One of the basic rules of English grammar is that the subject and the predicate of a sentence must “accept.” The subject determines the agreement, that is, it decides the number (singular or plural) that the predicate must follow, regardless of the other elements of the sentence. A simple example is that “the boy thinks” against “the boys think.” As a “boy” goes from singular to plural, the predicate must give its consent by moving from “is” to “being.” The majority of the votes opposed the adoption of the new rules. Most sentences are not as easy to substantive verb. For example, the subject and the preaching can be reversed (“In the street rushes the old woman”). Clauses and phrases can sometimes come between the subject and the predicate, but they do not change the agreement. (“The governor, who faced a bitter opponent in the last election, wants to start his campaign at the beginning of this year” can be simplified for “Governor… Will. If “everyone” or “everyone” precedes a composite subject, the subject becomes singular (“Every boy and every girl must now go home”). The problem with grammar rules, from the point of view of modern linguistics, is that many rules are not absolute. There are many exceptions to the rules, as we can see here. It may be useful to mark compressed lists of rules like these as bookmarks. If the compound subject is according to the predicate expressed by “it exists; there are” (there was; there was, etc.), the verb is generally correct in the number with the next topic. 20.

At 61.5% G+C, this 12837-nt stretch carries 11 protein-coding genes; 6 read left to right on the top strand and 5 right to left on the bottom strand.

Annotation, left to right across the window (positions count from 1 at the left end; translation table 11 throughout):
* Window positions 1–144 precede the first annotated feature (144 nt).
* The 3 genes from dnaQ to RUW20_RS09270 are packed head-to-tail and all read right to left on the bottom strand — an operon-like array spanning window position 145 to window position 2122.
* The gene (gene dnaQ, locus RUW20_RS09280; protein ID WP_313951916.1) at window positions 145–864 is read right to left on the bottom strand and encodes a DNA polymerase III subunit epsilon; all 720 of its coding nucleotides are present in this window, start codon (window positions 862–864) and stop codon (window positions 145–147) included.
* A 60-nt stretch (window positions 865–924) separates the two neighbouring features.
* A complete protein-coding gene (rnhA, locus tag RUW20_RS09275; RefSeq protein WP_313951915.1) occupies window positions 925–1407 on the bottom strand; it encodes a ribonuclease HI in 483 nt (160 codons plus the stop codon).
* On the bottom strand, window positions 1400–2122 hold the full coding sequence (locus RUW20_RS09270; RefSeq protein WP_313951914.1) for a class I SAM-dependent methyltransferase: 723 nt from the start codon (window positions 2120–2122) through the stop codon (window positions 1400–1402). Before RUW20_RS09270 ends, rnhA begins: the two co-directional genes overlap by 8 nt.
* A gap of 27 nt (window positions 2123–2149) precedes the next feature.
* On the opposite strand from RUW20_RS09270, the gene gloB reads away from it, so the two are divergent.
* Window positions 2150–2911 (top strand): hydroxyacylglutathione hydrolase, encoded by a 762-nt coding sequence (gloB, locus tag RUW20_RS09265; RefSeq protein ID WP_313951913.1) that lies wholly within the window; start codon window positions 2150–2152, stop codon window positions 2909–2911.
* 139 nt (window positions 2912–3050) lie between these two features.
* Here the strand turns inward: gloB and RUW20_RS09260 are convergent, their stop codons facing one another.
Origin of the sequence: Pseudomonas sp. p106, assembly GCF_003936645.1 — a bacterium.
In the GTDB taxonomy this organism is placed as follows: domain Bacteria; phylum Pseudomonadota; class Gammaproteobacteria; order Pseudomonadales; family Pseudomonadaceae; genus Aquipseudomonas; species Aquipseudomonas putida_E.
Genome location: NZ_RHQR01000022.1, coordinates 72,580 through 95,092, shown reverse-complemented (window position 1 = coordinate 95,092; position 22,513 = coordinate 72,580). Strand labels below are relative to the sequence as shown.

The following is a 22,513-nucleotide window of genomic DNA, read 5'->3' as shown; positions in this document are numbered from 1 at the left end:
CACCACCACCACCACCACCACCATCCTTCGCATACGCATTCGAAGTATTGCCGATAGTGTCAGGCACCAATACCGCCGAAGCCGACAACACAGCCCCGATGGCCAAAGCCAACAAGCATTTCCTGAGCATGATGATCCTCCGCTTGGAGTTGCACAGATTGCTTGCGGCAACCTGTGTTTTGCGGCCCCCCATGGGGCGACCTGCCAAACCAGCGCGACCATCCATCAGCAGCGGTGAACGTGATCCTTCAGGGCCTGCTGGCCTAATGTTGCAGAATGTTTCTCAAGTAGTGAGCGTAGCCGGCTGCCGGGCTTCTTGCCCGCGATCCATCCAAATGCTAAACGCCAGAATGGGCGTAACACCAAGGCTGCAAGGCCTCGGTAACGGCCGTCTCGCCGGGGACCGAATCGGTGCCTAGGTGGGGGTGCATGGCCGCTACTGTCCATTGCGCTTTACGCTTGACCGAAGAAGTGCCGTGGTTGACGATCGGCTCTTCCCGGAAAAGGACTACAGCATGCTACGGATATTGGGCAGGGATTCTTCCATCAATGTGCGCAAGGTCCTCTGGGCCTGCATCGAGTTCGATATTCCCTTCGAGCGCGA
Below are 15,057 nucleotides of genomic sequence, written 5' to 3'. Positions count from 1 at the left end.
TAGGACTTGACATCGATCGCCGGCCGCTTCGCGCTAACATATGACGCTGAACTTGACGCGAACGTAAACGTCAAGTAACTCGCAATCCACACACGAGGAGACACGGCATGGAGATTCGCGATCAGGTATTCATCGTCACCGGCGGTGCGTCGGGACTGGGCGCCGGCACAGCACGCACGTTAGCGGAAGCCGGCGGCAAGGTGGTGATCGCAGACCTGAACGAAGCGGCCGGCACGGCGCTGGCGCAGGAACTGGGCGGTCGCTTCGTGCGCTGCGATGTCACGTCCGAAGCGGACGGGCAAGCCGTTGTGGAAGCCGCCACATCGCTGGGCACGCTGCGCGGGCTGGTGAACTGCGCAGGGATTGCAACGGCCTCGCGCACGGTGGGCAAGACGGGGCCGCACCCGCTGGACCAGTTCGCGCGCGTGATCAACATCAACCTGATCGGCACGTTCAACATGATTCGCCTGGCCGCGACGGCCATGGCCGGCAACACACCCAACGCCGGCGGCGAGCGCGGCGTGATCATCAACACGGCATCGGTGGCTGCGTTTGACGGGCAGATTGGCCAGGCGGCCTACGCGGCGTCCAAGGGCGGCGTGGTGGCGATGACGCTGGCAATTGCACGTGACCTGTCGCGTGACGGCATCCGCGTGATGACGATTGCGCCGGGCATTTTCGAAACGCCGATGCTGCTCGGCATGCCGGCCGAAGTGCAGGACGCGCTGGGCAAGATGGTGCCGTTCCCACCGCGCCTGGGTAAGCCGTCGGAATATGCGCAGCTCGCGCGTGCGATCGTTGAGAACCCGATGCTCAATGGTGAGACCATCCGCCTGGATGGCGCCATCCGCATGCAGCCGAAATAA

Last rule: Remember, only the subject acts on the verb! Everything else doesn`t matter. This rule can cause shocks on the road. For example, if I am one of two subjects (or more), this could lead to this strange phrase: in English, each sentence has two main pieces. The “subject” is the name of the sentence, and the “predicate” is the verb. Singular subjects take singular verbs, and plural subjects take plural verbs. In other words, the subject and verb must be “agree.” Of course, English is a much more complex language than the simple “Noun plus verb.” The predicate is the other fundamental unit of the sentence structure and can be a little more difficult than the subject.